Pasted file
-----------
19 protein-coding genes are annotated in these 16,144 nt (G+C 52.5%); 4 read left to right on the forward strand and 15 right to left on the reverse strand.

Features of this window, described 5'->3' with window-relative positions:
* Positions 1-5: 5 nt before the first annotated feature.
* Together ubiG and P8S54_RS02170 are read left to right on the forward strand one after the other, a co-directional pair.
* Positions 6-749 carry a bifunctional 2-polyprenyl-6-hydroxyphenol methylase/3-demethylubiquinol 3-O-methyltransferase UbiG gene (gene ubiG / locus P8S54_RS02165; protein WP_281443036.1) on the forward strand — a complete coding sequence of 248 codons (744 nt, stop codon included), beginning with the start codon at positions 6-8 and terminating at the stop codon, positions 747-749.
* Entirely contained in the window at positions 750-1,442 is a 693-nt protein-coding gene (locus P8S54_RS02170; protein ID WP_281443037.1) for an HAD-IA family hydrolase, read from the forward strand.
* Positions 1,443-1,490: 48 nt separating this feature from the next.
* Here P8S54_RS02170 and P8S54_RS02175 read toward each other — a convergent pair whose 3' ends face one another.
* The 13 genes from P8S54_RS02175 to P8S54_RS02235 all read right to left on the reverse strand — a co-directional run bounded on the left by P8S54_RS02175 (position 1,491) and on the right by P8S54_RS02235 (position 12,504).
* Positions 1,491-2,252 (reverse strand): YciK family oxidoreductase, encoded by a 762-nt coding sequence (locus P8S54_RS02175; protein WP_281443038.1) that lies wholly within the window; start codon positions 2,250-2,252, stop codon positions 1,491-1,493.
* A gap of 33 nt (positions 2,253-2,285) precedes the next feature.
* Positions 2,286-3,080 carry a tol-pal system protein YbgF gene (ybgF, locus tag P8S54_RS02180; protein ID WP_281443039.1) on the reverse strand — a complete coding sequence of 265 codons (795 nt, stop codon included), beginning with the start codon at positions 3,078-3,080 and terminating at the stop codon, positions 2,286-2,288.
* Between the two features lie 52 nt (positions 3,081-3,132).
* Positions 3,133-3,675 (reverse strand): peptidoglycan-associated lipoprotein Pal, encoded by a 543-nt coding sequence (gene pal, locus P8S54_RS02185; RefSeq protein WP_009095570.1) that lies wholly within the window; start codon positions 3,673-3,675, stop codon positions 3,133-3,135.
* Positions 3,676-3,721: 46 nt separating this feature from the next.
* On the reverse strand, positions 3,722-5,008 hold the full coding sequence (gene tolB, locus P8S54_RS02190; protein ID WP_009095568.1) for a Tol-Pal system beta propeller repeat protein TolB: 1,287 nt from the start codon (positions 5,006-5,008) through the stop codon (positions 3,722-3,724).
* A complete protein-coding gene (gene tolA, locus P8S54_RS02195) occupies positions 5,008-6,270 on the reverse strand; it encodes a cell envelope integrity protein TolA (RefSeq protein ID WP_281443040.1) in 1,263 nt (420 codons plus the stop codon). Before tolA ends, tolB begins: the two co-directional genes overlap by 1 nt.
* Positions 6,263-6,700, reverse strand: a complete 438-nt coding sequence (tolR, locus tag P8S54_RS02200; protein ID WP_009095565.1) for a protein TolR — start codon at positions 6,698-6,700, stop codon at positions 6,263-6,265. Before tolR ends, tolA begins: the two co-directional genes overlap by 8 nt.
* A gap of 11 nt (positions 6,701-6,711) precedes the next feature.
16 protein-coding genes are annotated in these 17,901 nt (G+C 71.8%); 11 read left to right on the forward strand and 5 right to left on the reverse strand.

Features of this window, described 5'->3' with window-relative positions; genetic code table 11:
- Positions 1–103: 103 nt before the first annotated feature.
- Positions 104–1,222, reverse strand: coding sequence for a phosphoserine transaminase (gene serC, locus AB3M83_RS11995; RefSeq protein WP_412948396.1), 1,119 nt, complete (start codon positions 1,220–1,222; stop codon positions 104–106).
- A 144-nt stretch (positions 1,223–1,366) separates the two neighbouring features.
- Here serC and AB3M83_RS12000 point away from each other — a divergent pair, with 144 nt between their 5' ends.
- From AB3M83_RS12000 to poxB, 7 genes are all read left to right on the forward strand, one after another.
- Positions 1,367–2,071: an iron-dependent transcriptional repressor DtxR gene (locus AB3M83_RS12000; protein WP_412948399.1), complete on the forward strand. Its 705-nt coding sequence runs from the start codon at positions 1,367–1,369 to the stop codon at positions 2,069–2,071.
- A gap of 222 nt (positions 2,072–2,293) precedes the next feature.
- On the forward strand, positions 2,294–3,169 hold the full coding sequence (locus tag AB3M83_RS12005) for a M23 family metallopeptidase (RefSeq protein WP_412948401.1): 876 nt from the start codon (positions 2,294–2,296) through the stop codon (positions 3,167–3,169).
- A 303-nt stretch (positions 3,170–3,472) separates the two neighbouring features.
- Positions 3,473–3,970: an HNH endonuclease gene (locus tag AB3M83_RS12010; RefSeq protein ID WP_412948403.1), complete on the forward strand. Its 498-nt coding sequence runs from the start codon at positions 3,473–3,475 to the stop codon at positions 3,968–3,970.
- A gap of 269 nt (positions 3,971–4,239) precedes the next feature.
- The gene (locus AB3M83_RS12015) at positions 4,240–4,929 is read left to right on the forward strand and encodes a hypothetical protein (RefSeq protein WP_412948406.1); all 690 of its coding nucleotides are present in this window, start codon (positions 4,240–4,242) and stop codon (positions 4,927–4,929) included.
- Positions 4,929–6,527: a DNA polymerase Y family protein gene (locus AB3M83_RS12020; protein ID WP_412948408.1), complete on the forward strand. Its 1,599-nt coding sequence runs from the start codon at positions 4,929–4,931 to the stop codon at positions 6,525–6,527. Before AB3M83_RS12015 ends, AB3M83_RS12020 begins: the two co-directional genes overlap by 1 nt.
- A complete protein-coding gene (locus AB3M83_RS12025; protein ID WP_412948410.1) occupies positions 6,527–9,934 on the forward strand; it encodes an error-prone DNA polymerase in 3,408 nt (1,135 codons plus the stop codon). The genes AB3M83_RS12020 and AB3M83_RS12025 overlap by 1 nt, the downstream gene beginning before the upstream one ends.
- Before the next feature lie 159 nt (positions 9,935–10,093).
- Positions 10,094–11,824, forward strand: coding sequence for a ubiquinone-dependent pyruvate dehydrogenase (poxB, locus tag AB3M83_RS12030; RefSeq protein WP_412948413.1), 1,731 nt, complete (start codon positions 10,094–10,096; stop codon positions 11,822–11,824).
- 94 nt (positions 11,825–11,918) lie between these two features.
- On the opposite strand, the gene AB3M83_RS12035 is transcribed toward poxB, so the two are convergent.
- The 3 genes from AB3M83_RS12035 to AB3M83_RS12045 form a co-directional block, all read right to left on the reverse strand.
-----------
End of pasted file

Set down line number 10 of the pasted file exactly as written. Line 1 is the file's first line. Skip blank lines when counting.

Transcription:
* Positions 1,491-2,252 (reverse strand): YciK family oxidoreductase, encoded by a 762-nt coding sequence (locus P8S54_RS02175; protein WP_281443038.1) that lies wholly within the window; start codon positions 2,250-2,252, stop codon positions 1,491-1,493.